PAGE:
In a big push to combat the online advertising dominance of Google Inc and Facebook, three of their top rivals – Yahoo Inc, Microsoft Corp and AOL Inc – have announced a partnership to pool unsold display ad space.
In effect, this means that from January next year, it will become easy and cost effective for advertisers to buy space across all three sites.
The partnership will "offer efficiency of buying premium display inventory at scale," the companies said in a statement from San Francisco on Tuesday.
The alliance is designed to sell some of the less-prized ad space that Microsoft, Yahoo and AOL have had trouble filling on their own.
Even as they share some of their resources, the three companies vowed to retain their independence and compete against each other with separate sales teams. This will help them avoid objections from US anti-trust regulators.
Ross Levinsohn, a Yahoo executive vice president, called the alliance a ''fundamental rethinking'' of the internet ad market.
Rik van der Kooi, corporate vice president of the Microsoft advertising business group, characterised the partnership as a "rising tide that lifts all boats."
"We're not reducing competition in any way, shape or form," said van der Kooi during a news call. "As a result of transparency, the competition is only going to increase. We don't expect any issues (regulatory hurdles)."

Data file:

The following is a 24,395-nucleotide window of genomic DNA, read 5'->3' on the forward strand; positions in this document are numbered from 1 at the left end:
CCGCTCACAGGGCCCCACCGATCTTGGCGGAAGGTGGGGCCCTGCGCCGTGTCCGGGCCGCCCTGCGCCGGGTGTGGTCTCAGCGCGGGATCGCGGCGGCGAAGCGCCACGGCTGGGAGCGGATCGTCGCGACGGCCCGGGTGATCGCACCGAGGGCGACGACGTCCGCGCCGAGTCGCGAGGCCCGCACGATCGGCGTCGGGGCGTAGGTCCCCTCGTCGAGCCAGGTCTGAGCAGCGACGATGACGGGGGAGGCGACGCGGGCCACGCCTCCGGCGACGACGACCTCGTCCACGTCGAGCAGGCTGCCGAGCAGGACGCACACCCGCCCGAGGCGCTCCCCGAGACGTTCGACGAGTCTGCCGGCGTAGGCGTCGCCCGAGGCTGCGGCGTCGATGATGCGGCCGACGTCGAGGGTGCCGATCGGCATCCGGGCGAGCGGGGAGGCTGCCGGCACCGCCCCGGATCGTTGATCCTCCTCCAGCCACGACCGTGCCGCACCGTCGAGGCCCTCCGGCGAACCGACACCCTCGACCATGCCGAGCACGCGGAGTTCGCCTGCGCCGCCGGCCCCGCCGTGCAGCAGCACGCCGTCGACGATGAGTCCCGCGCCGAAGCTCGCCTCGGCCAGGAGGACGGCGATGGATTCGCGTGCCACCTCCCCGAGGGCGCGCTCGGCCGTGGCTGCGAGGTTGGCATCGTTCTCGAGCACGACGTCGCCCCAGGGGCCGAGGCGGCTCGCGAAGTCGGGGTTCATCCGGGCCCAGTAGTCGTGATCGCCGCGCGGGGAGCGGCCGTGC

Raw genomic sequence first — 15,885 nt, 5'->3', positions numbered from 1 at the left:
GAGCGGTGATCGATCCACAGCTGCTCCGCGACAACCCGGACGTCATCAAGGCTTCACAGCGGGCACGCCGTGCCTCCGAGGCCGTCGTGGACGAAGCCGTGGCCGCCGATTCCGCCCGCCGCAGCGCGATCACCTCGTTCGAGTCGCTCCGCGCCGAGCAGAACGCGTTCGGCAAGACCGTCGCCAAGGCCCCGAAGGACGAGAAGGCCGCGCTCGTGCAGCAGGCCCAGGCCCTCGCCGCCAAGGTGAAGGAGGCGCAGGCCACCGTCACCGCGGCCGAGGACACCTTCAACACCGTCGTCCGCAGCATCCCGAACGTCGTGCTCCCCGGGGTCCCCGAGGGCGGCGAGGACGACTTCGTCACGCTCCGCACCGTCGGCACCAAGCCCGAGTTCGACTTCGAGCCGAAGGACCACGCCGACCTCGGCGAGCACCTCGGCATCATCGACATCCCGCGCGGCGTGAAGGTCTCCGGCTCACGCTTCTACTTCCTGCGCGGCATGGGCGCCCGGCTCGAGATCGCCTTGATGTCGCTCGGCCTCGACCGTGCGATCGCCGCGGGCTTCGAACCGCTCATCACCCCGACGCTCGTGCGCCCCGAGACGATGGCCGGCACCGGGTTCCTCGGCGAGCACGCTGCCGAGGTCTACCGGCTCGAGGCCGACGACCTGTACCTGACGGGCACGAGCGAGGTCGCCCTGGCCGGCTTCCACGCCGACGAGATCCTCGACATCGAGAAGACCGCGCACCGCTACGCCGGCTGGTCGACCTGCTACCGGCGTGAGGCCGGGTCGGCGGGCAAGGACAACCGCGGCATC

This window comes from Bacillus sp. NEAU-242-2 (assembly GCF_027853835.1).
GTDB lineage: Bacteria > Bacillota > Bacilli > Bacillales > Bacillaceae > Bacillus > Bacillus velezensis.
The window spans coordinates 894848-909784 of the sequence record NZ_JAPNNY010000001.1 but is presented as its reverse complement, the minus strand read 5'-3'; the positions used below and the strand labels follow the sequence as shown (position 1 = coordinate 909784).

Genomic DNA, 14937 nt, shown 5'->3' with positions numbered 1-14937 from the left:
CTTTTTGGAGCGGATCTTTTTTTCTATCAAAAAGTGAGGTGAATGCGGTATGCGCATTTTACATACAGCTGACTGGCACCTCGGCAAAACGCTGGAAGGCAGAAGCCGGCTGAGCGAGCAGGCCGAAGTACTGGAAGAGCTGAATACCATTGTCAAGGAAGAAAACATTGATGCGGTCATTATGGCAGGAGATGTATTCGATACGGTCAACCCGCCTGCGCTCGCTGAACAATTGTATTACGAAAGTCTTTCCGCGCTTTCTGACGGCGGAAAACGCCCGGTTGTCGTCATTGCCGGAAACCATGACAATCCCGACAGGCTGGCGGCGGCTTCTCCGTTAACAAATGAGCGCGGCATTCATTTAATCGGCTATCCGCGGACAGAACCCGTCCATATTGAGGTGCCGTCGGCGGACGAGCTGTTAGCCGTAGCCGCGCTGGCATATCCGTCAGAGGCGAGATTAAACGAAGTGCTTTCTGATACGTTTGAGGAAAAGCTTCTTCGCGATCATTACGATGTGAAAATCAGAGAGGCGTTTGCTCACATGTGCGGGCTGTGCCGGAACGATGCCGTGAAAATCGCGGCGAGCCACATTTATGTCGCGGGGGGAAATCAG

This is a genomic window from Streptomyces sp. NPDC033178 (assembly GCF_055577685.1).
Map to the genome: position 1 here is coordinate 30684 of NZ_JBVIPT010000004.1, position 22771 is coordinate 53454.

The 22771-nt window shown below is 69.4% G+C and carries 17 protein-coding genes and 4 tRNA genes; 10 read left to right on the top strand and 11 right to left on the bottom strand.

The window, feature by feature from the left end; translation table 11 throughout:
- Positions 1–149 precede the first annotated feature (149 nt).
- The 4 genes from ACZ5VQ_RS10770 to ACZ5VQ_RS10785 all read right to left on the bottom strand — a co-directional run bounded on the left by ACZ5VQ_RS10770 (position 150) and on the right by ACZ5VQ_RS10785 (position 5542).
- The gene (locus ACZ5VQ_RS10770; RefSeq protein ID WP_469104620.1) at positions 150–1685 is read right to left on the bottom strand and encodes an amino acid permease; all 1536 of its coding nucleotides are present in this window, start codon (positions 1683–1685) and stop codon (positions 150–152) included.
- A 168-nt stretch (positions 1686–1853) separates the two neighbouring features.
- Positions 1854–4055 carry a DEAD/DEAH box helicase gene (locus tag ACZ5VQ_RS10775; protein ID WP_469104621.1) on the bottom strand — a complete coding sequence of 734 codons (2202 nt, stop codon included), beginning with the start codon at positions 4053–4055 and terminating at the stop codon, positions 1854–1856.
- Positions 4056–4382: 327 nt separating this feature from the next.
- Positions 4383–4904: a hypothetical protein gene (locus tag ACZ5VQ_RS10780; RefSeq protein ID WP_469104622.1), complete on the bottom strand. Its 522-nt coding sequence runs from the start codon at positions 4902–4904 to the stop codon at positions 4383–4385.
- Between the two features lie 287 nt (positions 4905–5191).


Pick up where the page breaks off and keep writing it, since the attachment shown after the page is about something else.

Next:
"Other players in the industry are welcome to join us. This is not in response to anybody in particular," van der Kooi added, in an attempt to negate the obvious conclusion that the move is directly aimed at Google and Facebook.
The partnership will cover a category of advertising that doesn't typically appear in the prime slots on websites. Microsoft, Yahoo and AOL believe that space will be in higher demand if they can succeed in creating a more efficient, transparent market that helps connect advertisers with the web visitors who are best suited for their marketing campaigns.
Google has become more powerful than ever in internet marketing since it bought DoubleClick's ad service for $3.2 billion in 2008. That deal provided Google with a springboard to leap from text ads that appear next to search results to the graphical messages known as display advertising.
Facebook is attracting more advertising as it becomes increasingly established as the internet's most popular social interaction site. The company accumulates valuable insights into people's interests as its 800 million users share their interests. This has helped Facebook become the leader in US display advertising with a 16 per cent share of the online ad market.
Yahoo, the former leader, has seen its share fall from 18 per cent in 2008 to 13 per cent this year. Google's share of the display market has grown from 2 per cent in 2008 to 9 per cent. Microsoft stands at 5 per cent and AOL is hovering around 4 per cent, according to reports citing research firm eMarketer.
Microsoft's online division has piled up operating losses of $7 billion since June 2008. Revenue at both Yahoo and AOL is steadily falling – in fact, Yahoo has come close to a selloff, and is still not averse to suitable offers to buy all or part of the company.